Friday, August 31, 2007

Microsoft settles IE patent dispute with Eolas [International]

The long-running legal battle over web-browser technology is over, but neither side is talking about the details

Microsoft has settled a long-running and expensive lawsuit with Eolas Technologies, a start-up backed by the University of California, that alleged Internet Explorer infringed a patent.

"We're pleased to be able to reach an amicable resolution in this long-running dispute with Eolas and the University of California," the company said in a statement on Thursday, though it declined to share further details. Eolas couldn't immediately be reached for comment.

The suit concerned technology that lets web browsers call up separate applications or plug-ins, such as Flash or Java, within a web page. While at the University of California at San Francisco, Eolas chief executive Michael Doyle led a team that worked on the technology in the patent, and he spun off Eolas to help commercialise it, according to Eolas.

Microsoft revamped Internet Explorer to work around the patent in 2005.

Eolas prevailed earlier in the case, with a court awarding damages of $521m (£258m) in 2003US Patent and Trademark Office upholding the validity of the Eolas patent in 2005. However, a US Supreme Court decision this year weakened Eolas' case, and Microsoft said it expected the damages in the case to be revisited. and the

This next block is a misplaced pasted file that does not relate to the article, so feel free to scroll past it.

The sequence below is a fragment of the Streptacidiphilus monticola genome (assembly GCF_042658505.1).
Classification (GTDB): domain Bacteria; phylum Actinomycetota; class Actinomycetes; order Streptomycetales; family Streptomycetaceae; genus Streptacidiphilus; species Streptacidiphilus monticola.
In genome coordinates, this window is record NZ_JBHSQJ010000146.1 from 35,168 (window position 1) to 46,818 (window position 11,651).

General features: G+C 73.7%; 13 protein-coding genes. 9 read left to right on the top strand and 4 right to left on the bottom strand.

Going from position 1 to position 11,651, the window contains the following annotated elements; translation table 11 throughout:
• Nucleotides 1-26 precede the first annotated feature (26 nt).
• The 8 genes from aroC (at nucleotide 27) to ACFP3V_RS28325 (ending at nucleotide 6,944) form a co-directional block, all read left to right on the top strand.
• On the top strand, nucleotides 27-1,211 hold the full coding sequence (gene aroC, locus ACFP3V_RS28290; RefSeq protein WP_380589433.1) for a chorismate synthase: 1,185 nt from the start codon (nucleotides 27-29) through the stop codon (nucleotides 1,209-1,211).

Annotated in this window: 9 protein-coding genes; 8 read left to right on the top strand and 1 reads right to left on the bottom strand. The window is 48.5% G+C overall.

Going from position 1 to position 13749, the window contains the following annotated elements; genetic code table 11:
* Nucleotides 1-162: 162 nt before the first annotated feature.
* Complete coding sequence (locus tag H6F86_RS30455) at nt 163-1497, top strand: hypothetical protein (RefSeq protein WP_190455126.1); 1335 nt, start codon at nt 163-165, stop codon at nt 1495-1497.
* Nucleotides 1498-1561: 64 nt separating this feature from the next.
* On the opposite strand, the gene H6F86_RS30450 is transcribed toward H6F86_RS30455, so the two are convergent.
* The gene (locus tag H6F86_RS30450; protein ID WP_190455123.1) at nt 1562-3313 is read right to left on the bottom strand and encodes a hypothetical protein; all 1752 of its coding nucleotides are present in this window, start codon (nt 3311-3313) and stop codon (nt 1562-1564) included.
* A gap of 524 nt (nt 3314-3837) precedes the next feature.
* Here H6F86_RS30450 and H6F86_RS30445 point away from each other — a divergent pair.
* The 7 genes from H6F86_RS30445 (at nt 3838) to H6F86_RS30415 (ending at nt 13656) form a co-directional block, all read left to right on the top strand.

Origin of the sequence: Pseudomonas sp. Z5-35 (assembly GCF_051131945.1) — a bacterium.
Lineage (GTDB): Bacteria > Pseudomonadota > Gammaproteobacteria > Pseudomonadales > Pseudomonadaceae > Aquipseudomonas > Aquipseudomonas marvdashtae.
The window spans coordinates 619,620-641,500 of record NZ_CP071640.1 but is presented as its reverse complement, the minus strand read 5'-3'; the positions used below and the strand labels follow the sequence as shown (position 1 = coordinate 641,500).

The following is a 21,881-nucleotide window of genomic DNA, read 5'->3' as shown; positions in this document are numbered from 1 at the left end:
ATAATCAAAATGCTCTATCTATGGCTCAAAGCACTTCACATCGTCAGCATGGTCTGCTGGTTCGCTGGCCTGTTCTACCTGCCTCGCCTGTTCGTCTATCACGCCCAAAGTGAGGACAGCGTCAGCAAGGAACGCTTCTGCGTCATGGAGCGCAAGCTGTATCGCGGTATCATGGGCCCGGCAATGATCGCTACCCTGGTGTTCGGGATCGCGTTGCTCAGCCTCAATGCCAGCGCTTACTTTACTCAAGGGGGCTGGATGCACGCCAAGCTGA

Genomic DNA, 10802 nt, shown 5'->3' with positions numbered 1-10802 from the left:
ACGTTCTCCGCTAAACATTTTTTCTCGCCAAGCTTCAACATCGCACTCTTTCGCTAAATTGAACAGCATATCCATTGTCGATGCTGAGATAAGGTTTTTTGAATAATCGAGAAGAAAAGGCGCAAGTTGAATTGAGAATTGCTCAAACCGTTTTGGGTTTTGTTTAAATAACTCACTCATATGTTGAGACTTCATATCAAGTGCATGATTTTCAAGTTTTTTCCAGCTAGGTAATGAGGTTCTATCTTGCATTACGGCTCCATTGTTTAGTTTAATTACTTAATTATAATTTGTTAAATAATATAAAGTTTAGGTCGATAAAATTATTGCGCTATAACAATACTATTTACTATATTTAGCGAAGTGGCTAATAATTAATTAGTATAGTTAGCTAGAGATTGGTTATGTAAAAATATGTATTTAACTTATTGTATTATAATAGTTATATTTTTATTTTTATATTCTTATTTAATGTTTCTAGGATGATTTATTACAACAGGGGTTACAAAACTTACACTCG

The Seattle Post-Intelligencer reported the settlement on Thursday and published on Monday a letter from Eolas chief operating officer Mark Swords to shareholders that said: "We are very pleased that we can now focus our resources on commercialising our existing intellectual property portfolio and developing new technologies." It didn't offer details of the settlement, but said Eolas anticipates paying shareholders a dividend by the end of 2007.

Although Microsoft has been a target in several intellectual property cases, the company affirmed its support for intellectual property in the computing industry.

"Microsoft values intellectual property and believes that the proper protection and licensing of IP enables companies and individuals to obtain a return on investment, sustain business and encourages future innovations and investment in the IT industry," the company said.

Source: ZD Net [United Kingdom]

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